The Crime Numbers Game: Management by Manipulation, 1st Edition (Paperback) book cover

The Crime Numbers Game

Management by Manipulation, 1st Edition

By John A. Eterno, Eli B. Silverman

CRC Press

314 pages | 10 B/W Illus.

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Description

In the mid-1990s, the NYPD created a performance management strategy known as Compstat. It consisted of computerized data, crime analysis, and advanced crime mapping coupled with middle management accountability and crime strategy meetings with high-ranking decision makers. While initially credited with a dramatic reduction in crime, questions quickly arose as to the reliability of the data.

The Crime Numbers Game: Management by Manipulation brings together the work of two criminologists—one a former NYPD captain—who present the first in-depth empirical analysis of this management system—exposing the truth about crime statistics manipulation in the NYPD and the repercussions suffered by crime victims and those who blew the whistle on this corrupt practice.

Providing insider insight into a system shrouded in secrecy, this volume:

  • Documents and analyzes a wide array of data that definitively demonstrates the range of manipulation reflected in official New York City crime statistics
  • Explores how the consequences of unreliable crime statistics ripple throughout police organizations, affecting police, citizens, and victims
  • Documents the widening spell of police performance management throughout the world
  • Reviews current NYPD leadership approaches and offers alternatives
  • Analyzes the synchronicity of the media’s and the NYPD’s responses to the authors’ findings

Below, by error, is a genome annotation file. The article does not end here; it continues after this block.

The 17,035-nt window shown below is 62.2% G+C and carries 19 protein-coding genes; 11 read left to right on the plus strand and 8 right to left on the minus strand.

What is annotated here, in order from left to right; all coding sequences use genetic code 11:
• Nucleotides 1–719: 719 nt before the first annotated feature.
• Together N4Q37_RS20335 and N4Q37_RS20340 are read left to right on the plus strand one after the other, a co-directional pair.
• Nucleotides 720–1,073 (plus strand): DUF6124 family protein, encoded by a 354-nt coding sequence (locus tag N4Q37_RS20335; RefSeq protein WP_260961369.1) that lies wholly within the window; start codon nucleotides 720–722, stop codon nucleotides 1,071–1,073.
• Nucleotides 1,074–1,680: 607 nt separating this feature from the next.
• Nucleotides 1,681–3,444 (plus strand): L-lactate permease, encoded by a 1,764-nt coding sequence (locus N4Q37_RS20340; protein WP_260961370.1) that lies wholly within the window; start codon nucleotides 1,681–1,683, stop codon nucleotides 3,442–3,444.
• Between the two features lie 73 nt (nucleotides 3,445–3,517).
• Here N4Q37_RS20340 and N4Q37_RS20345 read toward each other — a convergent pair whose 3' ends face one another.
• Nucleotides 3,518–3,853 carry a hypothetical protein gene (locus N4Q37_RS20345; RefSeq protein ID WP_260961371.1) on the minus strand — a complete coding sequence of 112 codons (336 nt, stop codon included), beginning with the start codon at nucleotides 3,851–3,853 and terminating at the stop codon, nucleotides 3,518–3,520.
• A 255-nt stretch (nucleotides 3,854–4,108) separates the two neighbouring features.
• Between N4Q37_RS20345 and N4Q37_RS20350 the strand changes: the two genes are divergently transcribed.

• Explores the implications of various theoretical approaches to Compstat
  • Offers a new approach based on organizational transparency

Presenting a story of police reform gone astray, this book stunningly demonstrates how integrity succumbed to a short-term numbers game, casting a cloud on the department from which we can only hope it will emerge.

For more information, check out the authors' blog, Unveiling Compstat, at blogspot.com and their website.

Eterno and Silverman’s work in this book was cited in the article The Truth About Chicago’s Crime Rates: Part 2 in the June 2014 issue of Chicago magazine.

The Authors in the News

The authors' studies on crime were featured in a November 1, 2010 New York Times article and their comments were published on the editorial page.

Their work was also cited in a November 30, 2010 Uptowner article about police manipulation of crime statistics.

Silverman and Eterno described a proposed strategy for improving community confidence in the integrity of crime statistics in a January 24, 2011 Daily News article.

On August 22, 2011, Eli Silverman commented on a recent rise in NYC crime statistics in a New York Post article.

On November 29, 2011, the Village Voice featured an article written by Silverman and Eterno on crime statistics manipulation and recent corruption scandals.

Eli Silverman was interviewed by the Plainview Patch in a December 20, 2011 article about people's perception of crime in a community.

The book is cited in a February 23, 2012 Wall Street Journal article about a lawsuit filed by a NYPD officer.

John Eterno was a featured guest on Talkzone Internet Talk Radio on February 25, 2012.

Eli Silverman spoke in a February 27, 2012 NY1 Online video about concerns regarding NYPD's stop and frisk policy.

The book was profiled in a February 27, 2012 article in The Chief, a weekly newspaper for New York civil service employees.

The authors appeared on a March 26, 2012 local ABC news program about underreported crime rates.

thePolipit blog discussed the book on April 2, 2012.

John Eterno was quoted in an April 9, 2012 New York Times article about the NYPD's stop-and-frisk policy.

Eli Silverman was quoted in a May 2, 2012 DNAinfo.com article about rising New York City crime rates.

A New York Times Op-Ed piece referenced Eli Silverman on May 13, 2012.

John Eterno's Op-Ed piece entitled "Policing by the Numbers" appeared in the New York Times on June 17, 2012.

The book was cited in a June 19, 2012 Mother Jones article.

John Eterno was featured in a Reuters TV program about the NYPD's "stop and frisk" policy.

Eli Silverman testified on April 4, 2013 in a class action lawsuit related to the NYPD stop and frisk policy.

On July 14, 2014, an article written by John Eterno and Eli Silversman about Police Commissioner Bratton's stop-and-frisk policy appeared in the New York Daily News.

Reviews